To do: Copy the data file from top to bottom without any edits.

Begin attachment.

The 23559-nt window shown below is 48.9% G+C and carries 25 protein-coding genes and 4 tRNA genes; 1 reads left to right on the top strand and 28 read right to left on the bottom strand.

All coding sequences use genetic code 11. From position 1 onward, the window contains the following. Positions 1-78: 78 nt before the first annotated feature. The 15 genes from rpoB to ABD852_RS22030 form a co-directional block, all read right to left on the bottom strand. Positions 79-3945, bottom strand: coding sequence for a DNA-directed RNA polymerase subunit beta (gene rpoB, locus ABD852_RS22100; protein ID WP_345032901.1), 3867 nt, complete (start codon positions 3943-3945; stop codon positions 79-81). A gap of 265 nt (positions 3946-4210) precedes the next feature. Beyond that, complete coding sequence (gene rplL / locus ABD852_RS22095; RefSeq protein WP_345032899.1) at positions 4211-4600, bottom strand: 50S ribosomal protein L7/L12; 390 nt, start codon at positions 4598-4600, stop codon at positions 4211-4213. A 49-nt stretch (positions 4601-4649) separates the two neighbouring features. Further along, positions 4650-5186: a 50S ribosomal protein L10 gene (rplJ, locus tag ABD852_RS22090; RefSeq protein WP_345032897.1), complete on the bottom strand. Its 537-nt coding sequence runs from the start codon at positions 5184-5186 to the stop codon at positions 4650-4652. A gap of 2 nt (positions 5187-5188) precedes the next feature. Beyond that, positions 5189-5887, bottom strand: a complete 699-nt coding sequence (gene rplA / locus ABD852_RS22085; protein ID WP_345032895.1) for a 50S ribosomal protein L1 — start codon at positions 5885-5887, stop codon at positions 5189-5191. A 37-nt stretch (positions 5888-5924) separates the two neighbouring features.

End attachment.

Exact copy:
The 23559-nt window shown below is 48.9% G+C and carries 25 protein-coding genes and 4 tRNA genes; 1 reads left to right on the top strand and 28 read right to left on the bottom strand.

All coding sequences use genetic code 11. From position 1 onward, the window contains the following. Positions 1-78: 78 nt before the first annotated feature. The 15 genes from rpoB to ABD852_RS22030 form a co-directional block, all read right to left on the bottom strand. Positions 79-3945, bottom strand: coding sequence for a DNA-directed RNA polymerase subunit beta (gene rpoB, locus ABD852_RS22100; protein ID WP_345032901.1), 3867 nt, complete (start codon positions 3943-3945; stop codon positions 79-81). A gap of 265 nt (positions 3946-4210) precedes the next feature. Beyond that, complete coding sequence (gene rplL / locus ABD852_RS22095; RefSeq protein WP_345032899.1) at positions 4211-4600, bottom strand: 50S ribosomal protein L7/L12; 390 nt, start codon at positions 4598-4600, stop codon at positions 4211-4213. A 49-nt stretch (positions 4601-4649) separates the two neighbouring features. Further along, positions 4650-5186: a 50S ribosomal protein L10 gene (rplJ, locus tag ABD852_RS22090; RefSeq protein WP_345032897.1), complete on the bottom strand. Its 537-nt coding sequence runs from the start codon at positions 5184-5186 to the stop codon at positions 4650-4652. A gap of 2 nt (positions 5187-5188) precedes the next feature. Beyond that, positions 5189-5887, bottom strand: a complete 699-nt coding sequence (gene rplA / locus ABD852_RS22085; protein ID WP_345032895.1) for a 50S ribosomal protein L1 — start codon at positions 5885-5887, stop codon at positions 5189-5191. A 37-nt stretch (positions 5888-5924) separates the two neighbouring features.